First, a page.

WASHINGTON (AP) – Days after flamboyant Conservative Rep. Lauren Bobert of Colorado was heavily criticized for anti-Muslim comments about MP Ilhan Omar, a Minnesota Democrat whom she likened to a terrorist carrying a bomb, they spoke on phone on Monday.
Things didn’t go well for both legislators.
The conversation Bobert gravitated toward after his tepid announcement last Friday provided an opportunity to stretch out an olive branch in a House torn apart by tension. Instead, it ended abruptly after Bobert rejected Omar’s plea for a public apology, fueling party strife that has become a feature rather than a mistake by the GOP since a crowd of Donald Trump supporters stormed the Capitol on January 6.
Bobert has previously apologized to “any member of the Muslim community whom I have offended,” but not directly to Omar.
This is just the latest example of a GOP MP making a personal assault against another member of Congress, an alarming trend that has largely gone unheeded by House Republican leaders. It also tests the Democrats’ newfound determination to punish Republicans.
Earlier this month, Arizona-based conservative spokesman Paul Gosar was criticized for his violent video. In February, Georgia’s Rep. Marjorie Taylor Green was expelled from congressional committees for incendiary rhetoric.
After a phone call on Monday, Omar and Bobert quickly issued statements denouncing each other.
“I believe in being respectful of those with whom we disagree, but not when that disagreement is rooted in outright bigotry and hatred,” Omar said in a statement. She said that she “decided to end the unproductive call.”
Bobert responded in his Instagram video, “Dismissing apologies and hanging up is part of the 101 abolition culture and the heart of the Democratic Party.”
The chain of events was set in motion over a week ago when Bobert posted a video of her speech to voters on Facebook describing an interaction with Omar – an interaction that Omar claims never happened.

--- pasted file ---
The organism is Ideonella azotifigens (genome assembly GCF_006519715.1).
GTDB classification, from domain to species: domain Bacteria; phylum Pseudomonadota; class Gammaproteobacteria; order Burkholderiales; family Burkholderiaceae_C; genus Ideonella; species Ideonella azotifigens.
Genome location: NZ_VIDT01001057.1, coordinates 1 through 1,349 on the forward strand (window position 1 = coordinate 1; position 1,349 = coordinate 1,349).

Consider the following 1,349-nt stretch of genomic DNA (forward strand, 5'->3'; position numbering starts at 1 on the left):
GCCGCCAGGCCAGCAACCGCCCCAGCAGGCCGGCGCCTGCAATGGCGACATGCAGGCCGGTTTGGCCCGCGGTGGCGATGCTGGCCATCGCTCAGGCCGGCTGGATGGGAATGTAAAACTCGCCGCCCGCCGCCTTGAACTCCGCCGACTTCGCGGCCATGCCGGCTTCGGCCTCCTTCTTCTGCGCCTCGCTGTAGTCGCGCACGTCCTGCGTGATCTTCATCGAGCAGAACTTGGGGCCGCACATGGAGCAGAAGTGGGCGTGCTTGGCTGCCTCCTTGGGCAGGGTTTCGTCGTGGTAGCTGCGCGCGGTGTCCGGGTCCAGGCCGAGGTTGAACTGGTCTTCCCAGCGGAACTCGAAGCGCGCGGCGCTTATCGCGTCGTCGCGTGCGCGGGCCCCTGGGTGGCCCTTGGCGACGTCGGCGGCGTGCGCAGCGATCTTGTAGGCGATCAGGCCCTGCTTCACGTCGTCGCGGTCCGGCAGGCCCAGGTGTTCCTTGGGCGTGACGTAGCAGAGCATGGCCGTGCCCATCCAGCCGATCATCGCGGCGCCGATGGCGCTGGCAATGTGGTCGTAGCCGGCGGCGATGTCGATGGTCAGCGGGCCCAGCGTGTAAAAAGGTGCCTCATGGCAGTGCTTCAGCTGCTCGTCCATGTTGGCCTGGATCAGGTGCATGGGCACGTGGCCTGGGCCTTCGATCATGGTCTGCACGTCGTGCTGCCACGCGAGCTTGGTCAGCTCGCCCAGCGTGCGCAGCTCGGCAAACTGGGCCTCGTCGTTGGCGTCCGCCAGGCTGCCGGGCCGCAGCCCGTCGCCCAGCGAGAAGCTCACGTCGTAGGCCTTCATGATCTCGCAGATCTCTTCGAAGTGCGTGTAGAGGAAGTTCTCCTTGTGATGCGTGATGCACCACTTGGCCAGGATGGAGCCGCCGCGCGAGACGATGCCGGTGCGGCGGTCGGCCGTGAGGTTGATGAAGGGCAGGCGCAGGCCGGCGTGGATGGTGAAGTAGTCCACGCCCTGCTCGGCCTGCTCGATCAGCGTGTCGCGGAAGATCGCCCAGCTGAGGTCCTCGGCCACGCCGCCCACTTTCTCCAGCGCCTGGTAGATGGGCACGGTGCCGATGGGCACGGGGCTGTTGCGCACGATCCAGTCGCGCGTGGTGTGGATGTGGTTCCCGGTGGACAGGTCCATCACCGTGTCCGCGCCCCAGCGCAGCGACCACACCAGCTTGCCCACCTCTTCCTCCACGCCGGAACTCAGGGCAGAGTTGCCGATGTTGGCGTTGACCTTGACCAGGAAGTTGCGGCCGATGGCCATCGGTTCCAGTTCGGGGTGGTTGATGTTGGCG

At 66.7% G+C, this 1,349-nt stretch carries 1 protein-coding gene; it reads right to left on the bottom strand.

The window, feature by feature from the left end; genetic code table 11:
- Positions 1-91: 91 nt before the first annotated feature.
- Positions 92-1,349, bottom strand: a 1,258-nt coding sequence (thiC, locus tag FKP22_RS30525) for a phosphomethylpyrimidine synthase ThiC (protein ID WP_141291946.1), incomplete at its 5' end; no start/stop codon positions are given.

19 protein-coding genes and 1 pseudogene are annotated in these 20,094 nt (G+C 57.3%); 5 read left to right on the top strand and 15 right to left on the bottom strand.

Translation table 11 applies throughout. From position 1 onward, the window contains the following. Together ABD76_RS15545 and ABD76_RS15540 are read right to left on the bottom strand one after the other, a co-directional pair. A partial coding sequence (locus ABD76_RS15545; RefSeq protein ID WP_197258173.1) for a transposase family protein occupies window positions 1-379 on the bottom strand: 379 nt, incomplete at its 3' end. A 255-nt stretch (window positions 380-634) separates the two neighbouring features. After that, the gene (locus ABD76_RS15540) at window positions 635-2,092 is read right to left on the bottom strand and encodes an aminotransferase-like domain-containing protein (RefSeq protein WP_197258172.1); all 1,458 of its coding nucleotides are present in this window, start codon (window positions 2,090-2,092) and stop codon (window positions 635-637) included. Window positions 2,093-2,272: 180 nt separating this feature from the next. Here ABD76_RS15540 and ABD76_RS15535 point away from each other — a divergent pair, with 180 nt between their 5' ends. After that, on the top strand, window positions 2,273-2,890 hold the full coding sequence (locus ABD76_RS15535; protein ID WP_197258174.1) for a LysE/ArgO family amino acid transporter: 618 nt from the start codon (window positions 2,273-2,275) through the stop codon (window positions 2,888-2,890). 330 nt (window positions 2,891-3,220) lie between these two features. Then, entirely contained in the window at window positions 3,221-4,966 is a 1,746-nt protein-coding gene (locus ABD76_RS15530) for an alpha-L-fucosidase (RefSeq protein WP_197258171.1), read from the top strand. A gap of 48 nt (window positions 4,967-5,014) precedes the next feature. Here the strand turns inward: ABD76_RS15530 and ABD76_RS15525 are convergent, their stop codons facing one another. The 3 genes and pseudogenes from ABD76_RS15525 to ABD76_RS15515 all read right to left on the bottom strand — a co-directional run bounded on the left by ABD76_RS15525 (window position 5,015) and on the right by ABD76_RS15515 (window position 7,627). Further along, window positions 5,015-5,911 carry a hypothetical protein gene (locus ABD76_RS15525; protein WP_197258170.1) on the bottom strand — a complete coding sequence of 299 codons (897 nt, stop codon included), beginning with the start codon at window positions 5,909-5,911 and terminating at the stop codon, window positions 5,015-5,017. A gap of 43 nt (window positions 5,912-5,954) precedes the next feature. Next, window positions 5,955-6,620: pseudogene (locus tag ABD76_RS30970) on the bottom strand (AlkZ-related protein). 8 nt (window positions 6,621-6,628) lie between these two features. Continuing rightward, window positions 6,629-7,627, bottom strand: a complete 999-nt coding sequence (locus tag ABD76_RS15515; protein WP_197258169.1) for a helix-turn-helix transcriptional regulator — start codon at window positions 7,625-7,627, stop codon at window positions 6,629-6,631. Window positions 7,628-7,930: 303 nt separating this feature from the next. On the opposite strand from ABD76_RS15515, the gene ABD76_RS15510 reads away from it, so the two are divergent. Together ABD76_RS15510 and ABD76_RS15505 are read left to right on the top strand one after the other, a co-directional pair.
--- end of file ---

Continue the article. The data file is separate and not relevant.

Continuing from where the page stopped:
In the video, a newcomer, a Colorado MP, claims that a Capitol police officer approached her with “irritation on her face” shortly before she climbed into the House’s elevator and the doors closed.
“I look to the left, and here she is – Ilkhan Omar. And I said, “Well, she doesn’t have a backpack. Everything will be fine with us, ”laughs Bobert.
Omar is a Muslim. Bobert’s comment that Omar does not carry a backpack clearly indicates that she was not carrying a suicide bomb.
The response to the video was quick. Omar called on House Speaker Nancy Pelosi and Republican Minority Leader Kevin McCarthy to “take action” because “the normalization of this bigotry is endangering not only my life, but the lives of all Muslims. Anti-Muslim fanaticism has no place in Congress. “
The House Democratic leadership also issued a joint statement condemning “Bobert’s repeated, ongoing and targeted Islamophobic comments and actions” and called on McCarthy to “finally take real action to counter racism.”
Nonetheless, McCarthy, who is set to become House Speaker if the Republicans return a majority next year, has proven reluctant to view members of his police faction, whose views often overlap with the party’s base.
Pelosi spokesman Drew Hammill said the speaker had nothing to add on Monday and pointed to a statement made by Democratic leaders last week calling for McCarthy to act.
Bobert tweeted Friday that “I apologize to everyone in the Muslim community that I insulted with my comment about Republican Omar,” adding that “there are many political differences to focus on without being distracted.”
This isn’t the first time Bobert has faced controversy, as has Omar. Since Bobert’s election to Congress in 2020, she has leaned towards provocative statements that delight the party’s base. Omar especially caught her attention. She previously referred to Omar and others as “staff propagandists” for “state-sponsored terrorism” and “politicians with suicide belts tied to their bodies.”
In May, she tweeted that Omar was “a constant propagandist for Hamas.” She also called Omar and Michigan State Representative Rashida Tlaib “evil,” while calling them a “jihad squad.” Tlaib, like Omar, is a Muslim.
Omar also drew attention to her comments, often referring to Israel, some of which were described as anti-Semitic.
In 2019, she suggested that Israeli supporters were pushing US lawmakers to take an oath of “foreign country allegiance.” She was also pressured to “unequivocally” apologize for claiming that Israel’s support by Congress was “wholly connected to the baby of Benjamin,” a long-standing thesis that Jews buy influence.
The Democratic leadership of the House of Representatives intervened and directly rebuked Omar for this statement.